Big trucks on small roads
Cattlemen in Missouri are backing a bill in the House that would increase weight limits for hauling livestock on the state's highways. But department of transportation engineers worry heavier trucks would damage already-strained rural roads.
Raising the state's weight limits on highways would give cattlemen in Missouri a competitive advantage, said Jeff Windett, with the Missouri Cattlemen's Association.
"Some of our neighboring states have higher weight restrictions on hauling. If we would increase our weight restrictions, we can add more head, therefore the cost per head would decrease."
That lower transportation cost could mean producers in Missouri get paid more per cow. Windett says a large majority of cattle in Missouri are sent to slaughter in neighboring states, as many as 1.5 million head.
That's a lot of cows on sometimes small, rural roads. Roads that are already deteriorating.
"We fight every day just to hold roads together," said Don Hillis, assistant chief engineer for MoDOT.
"Those roads, which are typically the lettered routes in Missouri, were taken over in the 50's as gravel roads, and they have no structural strength, which means they're prone to damage from heavy loads."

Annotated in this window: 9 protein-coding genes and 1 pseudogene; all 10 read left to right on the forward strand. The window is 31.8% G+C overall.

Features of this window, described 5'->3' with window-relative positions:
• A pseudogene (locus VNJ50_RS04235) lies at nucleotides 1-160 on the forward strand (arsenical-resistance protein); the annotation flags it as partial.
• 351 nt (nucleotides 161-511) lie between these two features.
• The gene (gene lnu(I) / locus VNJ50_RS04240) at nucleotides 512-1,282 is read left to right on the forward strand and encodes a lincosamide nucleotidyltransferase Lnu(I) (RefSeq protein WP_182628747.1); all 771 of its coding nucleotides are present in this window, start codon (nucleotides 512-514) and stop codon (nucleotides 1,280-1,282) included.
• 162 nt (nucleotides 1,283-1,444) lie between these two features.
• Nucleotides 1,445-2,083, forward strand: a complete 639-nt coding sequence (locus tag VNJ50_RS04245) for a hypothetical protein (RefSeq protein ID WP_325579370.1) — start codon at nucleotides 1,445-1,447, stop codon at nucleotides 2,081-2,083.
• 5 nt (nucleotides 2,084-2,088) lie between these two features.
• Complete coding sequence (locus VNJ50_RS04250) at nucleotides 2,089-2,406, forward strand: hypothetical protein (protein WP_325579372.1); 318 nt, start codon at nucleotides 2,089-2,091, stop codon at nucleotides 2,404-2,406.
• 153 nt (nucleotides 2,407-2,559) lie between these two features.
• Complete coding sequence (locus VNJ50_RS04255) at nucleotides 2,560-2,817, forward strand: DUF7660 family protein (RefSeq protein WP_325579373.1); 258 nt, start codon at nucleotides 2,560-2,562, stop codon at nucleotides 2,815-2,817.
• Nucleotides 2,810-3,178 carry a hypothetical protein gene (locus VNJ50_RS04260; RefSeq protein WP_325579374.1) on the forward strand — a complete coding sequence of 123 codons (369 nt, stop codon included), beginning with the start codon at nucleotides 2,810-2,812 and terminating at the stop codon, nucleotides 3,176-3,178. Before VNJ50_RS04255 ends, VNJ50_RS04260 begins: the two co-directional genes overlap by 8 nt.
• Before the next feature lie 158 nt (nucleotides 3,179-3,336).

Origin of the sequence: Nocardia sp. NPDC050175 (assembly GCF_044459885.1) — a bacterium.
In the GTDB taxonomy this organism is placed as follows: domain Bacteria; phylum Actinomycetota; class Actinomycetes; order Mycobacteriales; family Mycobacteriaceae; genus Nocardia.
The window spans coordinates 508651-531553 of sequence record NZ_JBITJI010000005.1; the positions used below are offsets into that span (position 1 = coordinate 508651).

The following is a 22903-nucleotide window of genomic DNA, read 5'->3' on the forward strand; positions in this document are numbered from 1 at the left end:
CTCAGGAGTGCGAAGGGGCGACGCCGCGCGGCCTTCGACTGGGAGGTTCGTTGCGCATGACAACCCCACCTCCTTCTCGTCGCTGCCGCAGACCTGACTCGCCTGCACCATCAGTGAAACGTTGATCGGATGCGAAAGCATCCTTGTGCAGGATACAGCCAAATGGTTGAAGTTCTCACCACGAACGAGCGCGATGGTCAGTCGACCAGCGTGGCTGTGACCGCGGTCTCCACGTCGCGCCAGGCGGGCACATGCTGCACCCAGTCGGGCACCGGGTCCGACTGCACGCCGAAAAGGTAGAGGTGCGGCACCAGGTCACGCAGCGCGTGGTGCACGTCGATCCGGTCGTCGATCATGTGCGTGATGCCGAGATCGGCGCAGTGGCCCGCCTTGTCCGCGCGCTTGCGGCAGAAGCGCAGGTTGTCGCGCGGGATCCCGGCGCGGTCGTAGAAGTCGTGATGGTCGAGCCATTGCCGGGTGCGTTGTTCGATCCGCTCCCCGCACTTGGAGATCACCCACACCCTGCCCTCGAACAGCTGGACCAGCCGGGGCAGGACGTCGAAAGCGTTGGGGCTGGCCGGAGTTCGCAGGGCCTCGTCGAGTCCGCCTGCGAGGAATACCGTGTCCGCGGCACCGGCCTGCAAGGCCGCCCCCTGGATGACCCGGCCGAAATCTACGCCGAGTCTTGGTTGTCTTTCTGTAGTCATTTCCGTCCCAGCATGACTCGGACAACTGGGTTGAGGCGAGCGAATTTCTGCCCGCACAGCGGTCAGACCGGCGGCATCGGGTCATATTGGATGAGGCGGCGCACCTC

But Windett argued truckers would make fewer trips if each truckload could carry more weight.
"So the overall impact, our feeling is, it would do less impact to some of those roads," said Windett.
Hillis didn't buy Windett's argument.
"He's probably correct it would mean less trips," admitted Hillis. "However, it won't change the fact that at times the point-load, which is going down into the pavement, is going to be much more. And it's just gonna take that thin pavement and it's just going to push it out and rut it."
The bill was presented yesterday before the House Agriculture Policy Committee by Representative Jason Smith, Republican from Salem, Mo. It would raise the maximum load for agricultural hauling on state highways from 80,000 pounds to 85,000.